Hi! We’re really happy about this! We just installed a sensor+totem for counting bikes, and we are proud to say we did all of the software in our office, in Buenos Aires, Argentina.
This is all part of our strategy of transforming the city to an “open by default” mode, and specifically, the first stage of our sensor based project for measuring the bike lanes’ traffic of the city.
This stage comprehends the installment of a sensor and a visualization totem on the bike lane of del Libertador Ave., right next to the Law Faculty of Buenos Aires University.
The project, lead by Mariano Vassallo and Sebastián Mandaradoni (New Technologies department, eGov Office), has the goal of collecting real-time information of bike use on different bike lanes throughout the city.
The measuring device consists of a pressure sensor connected to a hose that crosses the bike lane, buried on the ground. This hose can detect bicycle wheels according to the pressure difference, and registers that as an event with a time and date.
The device then sends the information to the totem that is a block away, and saves it in a centralized server so it can be put to other uses. It has a metallic structure more than 2m tall (6.5 ft) and shows, through LEDs, the amount of bicycles that pass through that point every day and the yearly agreggate. Each day, at 12am the daily counter is reset.
What can we do with the data
- Publish it on the web
- Add it to the other measurments that are already being produced since 2010 on different points of the bike lane network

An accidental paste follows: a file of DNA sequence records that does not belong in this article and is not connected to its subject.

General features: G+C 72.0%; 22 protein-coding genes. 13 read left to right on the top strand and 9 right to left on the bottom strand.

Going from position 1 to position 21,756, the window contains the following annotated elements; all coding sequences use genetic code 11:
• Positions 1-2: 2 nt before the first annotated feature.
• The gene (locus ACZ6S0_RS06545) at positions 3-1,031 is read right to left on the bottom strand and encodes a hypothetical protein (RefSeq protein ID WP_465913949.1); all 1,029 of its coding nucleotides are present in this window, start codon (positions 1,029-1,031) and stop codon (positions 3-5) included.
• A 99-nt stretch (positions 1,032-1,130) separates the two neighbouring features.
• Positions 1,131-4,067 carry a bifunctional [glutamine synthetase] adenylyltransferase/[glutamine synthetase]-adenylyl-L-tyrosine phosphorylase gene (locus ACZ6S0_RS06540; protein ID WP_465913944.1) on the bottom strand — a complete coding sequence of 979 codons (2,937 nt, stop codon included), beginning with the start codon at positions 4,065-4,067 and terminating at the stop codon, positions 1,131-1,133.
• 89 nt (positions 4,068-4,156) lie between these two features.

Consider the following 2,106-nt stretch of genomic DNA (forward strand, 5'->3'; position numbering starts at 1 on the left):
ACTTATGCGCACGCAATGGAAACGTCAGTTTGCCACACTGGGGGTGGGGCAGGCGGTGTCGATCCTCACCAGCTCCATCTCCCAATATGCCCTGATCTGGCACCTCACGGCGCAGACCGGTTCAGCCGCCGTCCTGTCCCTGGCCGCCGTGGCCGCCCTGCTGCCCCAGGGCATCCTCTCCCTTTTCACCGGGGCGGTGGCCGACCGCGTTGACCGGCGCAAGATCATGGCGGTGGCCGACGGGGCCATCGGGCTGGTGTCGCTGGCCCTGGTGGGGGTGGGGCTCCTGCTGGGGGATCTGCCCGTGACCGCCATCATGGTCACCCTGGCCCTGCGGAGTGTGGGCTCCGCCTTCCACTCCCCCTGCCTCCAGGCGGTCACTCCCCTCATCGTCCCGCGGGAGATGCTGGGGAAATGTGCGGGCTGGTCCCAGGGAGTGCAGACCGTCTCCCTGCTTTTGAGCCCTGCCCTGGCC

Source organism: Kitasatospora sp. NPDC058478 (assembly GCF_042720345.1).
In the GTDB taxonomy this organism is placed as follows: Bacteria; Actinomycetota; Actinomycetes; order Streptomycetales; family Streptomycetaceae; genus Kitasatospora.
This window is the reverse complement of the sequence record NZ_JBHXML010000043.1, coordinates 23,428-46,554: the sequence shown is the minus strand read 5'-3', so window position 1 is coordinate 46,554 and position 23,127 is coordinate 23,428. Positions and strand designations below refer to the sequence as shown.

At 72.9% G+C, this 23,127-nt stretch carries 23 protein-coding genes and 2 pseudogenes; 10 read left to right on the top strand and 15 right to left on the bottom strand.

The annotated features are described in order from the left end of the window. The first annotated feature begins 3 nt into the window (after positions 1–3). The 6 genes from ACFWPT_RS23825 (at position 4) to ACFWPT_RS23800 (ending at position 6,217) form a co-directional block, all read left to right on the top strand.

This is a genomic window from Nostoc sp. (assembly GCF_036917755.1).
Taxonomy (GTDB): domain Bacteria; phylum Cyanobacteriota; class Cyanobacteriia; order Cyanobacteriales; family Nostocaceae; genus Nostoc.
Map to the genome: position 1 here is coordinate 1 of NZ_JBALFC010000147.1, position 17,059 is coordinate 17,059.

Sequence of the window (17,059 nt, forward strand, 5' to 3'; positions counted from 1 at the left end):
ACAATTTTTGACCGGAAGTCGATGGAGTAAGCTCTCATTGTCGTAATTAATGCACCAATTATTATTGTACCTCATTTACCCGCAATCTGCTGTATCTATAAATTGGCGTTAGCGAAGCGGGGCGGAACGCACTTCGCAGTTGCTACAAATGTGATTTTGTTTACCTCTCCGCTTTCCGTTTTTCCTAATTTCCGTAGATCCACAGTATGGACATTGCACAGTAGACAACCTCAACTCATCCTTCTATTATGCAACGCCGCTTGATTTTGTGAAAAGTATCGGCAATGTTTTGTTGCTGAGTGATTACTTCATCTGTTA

- Calculate CO2 emissions savings
- Evaluate distribution of traffic, by day, time, season.
- Get the weather conditions of the day
Building the sensor and the totem / Nerd stuff
- We used a Freescale MPX5050 pressure sensor connected to Arduino UNO
- We used Rasberry Pi + socat + Bash scripts and AWK for data transfer
- We deployed a Python Server to collect data and send notification using ZeroMQ
- We made a controller with an Arduino UNO for the sign
How does it work:
The device is a microprocessor with a pressure sensor connected to a hose that crosses the bike lane. Measuring the hose’s pressure difference it can detect bicycle wheels stepping on it. We had a long calibration process. Although technology simplifies many variables, the weather (temperature, clouds, rain, humidity) affected the sensor, which took us days of testing of adjusting from November to today.
Open by Default
You can access and fork our sensor source code at GitHub/GCBA
Questions? Comments? @eGovBA